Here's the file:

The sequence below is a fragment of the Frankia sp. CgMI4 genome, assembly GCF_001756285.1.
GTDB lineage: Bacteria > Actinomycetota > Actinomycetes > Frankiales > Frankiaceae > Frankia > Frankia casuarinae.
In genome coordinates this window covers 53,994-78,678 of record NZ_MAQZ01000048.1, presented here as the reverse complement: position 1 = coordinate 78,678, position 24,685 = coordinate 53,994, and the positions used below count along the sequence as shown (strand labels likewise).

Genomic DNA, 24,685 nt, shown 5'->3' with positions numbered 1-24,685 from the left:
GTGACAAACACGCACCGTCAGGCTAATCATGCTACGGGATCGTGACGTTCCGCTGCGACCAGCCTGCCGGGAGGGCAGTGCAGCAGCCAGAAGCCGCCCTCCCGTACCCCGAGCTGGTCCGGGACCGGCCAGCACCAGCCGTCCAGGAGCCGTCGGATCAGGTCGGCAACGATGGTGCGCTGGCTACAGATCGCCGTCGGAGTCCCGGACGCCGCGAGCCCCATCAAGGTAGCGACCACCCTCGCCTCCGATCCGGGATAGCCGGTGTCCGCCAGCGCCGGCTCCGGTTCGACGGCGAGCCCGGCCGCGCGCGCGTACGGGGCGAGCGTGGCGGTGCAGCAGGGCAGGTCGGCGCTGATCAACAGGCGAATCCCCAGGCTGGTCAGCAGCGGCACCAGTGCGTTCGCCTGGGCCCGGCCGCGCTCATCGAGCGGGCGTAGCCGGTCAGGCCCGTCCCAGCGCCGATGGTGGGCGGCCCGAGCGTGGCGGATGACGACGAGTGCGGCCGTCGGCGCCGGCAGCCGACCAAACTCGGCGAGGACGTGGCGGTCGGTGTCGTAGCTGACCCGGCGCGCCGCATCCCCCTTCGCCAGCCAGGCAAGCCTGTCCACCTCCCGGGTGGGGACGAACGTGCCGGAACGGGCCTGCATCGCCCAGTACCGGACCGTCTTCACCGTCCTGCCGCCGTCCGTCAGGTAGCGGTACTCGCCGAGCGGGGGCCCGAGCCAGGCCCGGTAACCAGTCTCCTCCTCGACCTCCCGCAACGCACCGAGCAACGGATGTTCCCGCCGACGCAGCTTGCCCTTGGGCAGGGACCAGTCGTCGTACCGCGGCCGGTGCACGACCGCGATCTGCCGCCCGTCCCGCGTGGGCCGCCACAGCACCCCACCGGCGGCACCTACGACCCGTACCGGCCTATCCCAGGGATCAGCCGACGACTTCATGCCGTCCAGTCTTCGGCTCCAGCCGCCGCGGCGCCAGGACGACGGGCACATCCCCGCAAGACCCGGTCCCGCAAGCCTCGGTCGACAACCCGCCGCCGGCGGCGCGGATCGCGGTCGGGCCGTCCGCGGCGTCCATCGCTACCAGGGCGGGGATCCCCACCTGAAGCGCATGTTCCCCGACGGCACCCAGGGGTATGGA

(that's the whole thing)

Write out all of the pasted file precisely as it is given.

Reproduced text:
The sequence below is a fragment of the Frankia sp. CgMI4 genome, assembly GCF_001756285.1.
GTDB lineage: Bacteria > Actinomycetota > Actinomycetes > Frankiales > Frankiaceae > Frankia > Frankia casuarinae.
In genome coordinates this window covers 53,994-78,678 of record NZ_MAQZ01000048.1, presented here as the reverse complement: position 1 = coordinate 78,678, position 24,685 = coordinate 53,994, and the positions used below count along the sequence as shown (strand labels likewise).

Genomic DNA, 24,685 nt, shown 5'->3' with positions numbered 1-24,685 from the left:
GTGACAAACACGCACCGTCAGGCTAATCATGCTACGGGATCGTGACGTTCCGCTGCGACCAGCCTGCCGGGAGGGCAGTGCAGCAGCCAGAAGCCGCCCTCCCGTACCCCGAGCTGGTCCGGGACCGGCCAGCACCAGCCGTCCAGGAGCCGTCGGATCAGGTCGGCAACGATGGTGCGCTGGCTACAGATCGCCGTCGGAGTCCCGGACGCCGCGAGCCCCATCAAGGTAGCGACCACCCTCGCCTCCGATCCGGGATAGCCGGTGTCCGCCAGCGCCGGCTCCGGTTCGACGGCGAGCCCGGCCGCGCGCGCGTACGGGGCGAGCGTGGCGGTGCAGCAGGGCAGGTCGGCGCTGATCAACAGGCGAATCCCCAGGCTGGTCAGCAGCGGCACCAGTGCGTTCGCCTGGGCCCGGCCGCGCTCATCGAGCGGGCGTAGCCGGTCAGGCCCGTCCCAGCGCCGATGGTGGGCGGCCCGAGCGTGGCGGATGACGACGAGTGCGGCCGTCGGCGCCGGCAGCCGACCAAACTCGGCGAGGACGTGGCGGTCGGTGTCGTAGCTGACCCGGCGCGCCGCATCCCCCTTCGCCAGCCAGGCAAGCCTGTCCACCTCCCGGGTGGGGACGAACGTGCCGGAACGGGCCTGCATCGCCCAGTACCGGACCGTCTTCACCGTCCTGCCGCCGTCCGTCAGGTAGCGGTACTCGCCGAGCGGGGGCCCGAGCCAGGCCCGGTAACCAGTCTCCTCCTCGACCTCCCGCAACGCACCGAGCAACGGATGTTCCCGCCGACGCAGCTTGCCCTTGGGCAGGGACCAGTCGTCGTACCGCGGCCGGTGCACGACCGCGATCTGCCGCCCGTCCCGCGTGGGCCGCCACAGCACCCCACCGGCGGCACCTACGACCCGTACCGGCCTATCCCAGGGATCAGCCGACGACTTCATGCCGTCCAGTCTTCGGCTCCAGCCGCCGCGGCGCCAGGACGACGGGCACATCCCCGCAAGACCCGGTCCCGCAAGCCTCGGTCGACAACCCGCCGCCGGCGGCGCGGATCGCGGTCGGGCCGTCCGCGGCGTCCATCGCTACCAGGGCGGGGATCCCCACCTGAAGCGCATGTTCCCCGACGGCACCCAGGGGTATGGA